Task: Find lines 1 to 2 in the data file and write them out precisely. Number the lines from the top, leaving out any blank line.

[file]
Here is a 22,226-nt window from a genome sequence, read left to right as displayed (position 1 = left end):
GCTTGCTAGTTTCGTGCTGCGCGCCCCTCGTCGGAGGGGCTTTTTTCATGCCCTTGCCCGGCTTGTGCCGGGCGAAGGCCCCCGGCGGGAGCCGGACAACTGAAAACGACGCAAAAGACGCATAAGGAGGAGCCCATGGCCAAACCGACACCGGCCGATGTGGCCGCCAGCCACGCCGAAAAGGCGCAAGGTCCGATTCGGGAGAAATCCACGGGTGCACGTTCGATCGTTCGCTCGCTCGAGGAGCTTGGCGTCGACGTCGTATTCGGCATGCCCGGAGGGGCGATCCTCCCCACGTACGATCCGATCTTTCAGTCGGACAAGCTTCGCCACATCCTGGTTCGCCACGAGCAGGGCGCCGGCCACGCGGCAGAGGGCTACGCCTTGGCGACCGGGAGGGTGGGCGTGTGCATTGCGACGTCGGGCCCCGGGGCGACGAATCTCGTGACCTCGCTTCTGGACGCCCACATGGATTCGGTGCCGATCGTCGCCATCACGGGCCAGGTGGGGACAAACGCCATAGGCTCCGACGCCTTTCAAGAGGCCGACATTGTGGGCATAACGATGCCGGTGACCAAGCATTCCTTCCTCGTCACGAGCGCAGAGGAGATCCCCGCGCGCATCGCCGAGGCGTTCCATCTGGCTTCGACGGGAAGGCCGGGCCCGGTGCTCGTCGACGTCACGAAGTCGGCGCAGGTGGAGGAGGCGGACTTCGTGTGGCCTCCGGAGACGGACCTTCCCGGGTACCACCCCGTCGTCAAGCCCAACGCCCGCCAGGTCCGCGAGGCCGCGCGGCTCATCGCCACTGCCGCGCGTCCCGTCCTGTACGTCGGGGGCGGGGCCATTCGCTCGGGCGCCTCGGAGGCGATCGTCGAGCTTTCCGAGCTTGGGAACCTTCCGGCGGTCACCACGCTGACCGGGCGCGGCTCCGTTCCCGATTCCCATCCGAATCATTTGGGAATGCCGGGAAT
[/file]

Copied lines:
Here is a 22,226-nt window from a genome sequence, read left to right as displayed (position 1 = left end):
GCTTGCTAGTTTCGTGCTGCGCGCCCCTCGTCGGAGGGGCTTTTTTCATGCCCTTGCCCGGCTTGTGCCGGGCGAAGGCCCCCGGCGGGAGCCGGACAACTGAAAACGACGCAAAAGACGCATAAGGAGGAGCCCATGGCCAAACCGACACCGGCCGATGTGGCCGCCAGCCACGCCGAAAAGGCGCAAGGTCCGATTCGGGAGAAATCCACGGGTGCACGTTCGATCGTTCGCTCGCTCGAGGAGCTTGGCGTCGACGTCGTATTCGGCATGCCCGGAGGGGCGATCCTCCCCACGTACGATCCGATCTTTCAGTCGGACAAGCTTCGCCACATCCTGGTTCGCCACGAGCAGGGCGCCGGCCACGCGGCAGAGGGCTACGCCTTGGCGACCGGGAGGGTGGGCGTGTGCATTGCGACGTCGGGCCCCGGGGCGACGAATCTCGTGACCTCGCTTCTGGACGCCCACATGGATTCGGTGCCGATCGTCGCCATCACGGGCCAGGTGGGGACAAACGCCATAGGCTCCGACGCCTTTCAAGAGGCCGACATTGTGGGCATAACGATGCCGGTGACCAAGCATTCCTTCCTCGTCACGAGCGCAGAGGAGATCCCCGCGCGCATCGCCGAGGCGTTCCATCTGGCTTCGACGGGAAGGCCGGGCCCGGTGCTCGTCGACGTCACGAAGTCGGCGCAGGTGGAGGAGGCGGACTTCGTGTGGCCTCCGGAGACGGACCTTCCCGGGTACCACCCCGTCGTCAAGCCCAACGCCCGCCAGGTCCGCGAGGCCGCGCGGCTCATCGCCACTGCCGCGCGTCCCGTCCTGTACGTCGGGGGCGGGGCCATTCGCTCGGGCGCCTCGGAGGCGATCGTCGAGCTTTCCGAGCTTGGGAACCTTCCGGCGGTCACCACGCTGACCGGGCGCGGCTCCGTTCCCGATTCCCATCCGAATCATTTGGGAATGCCGGGAAT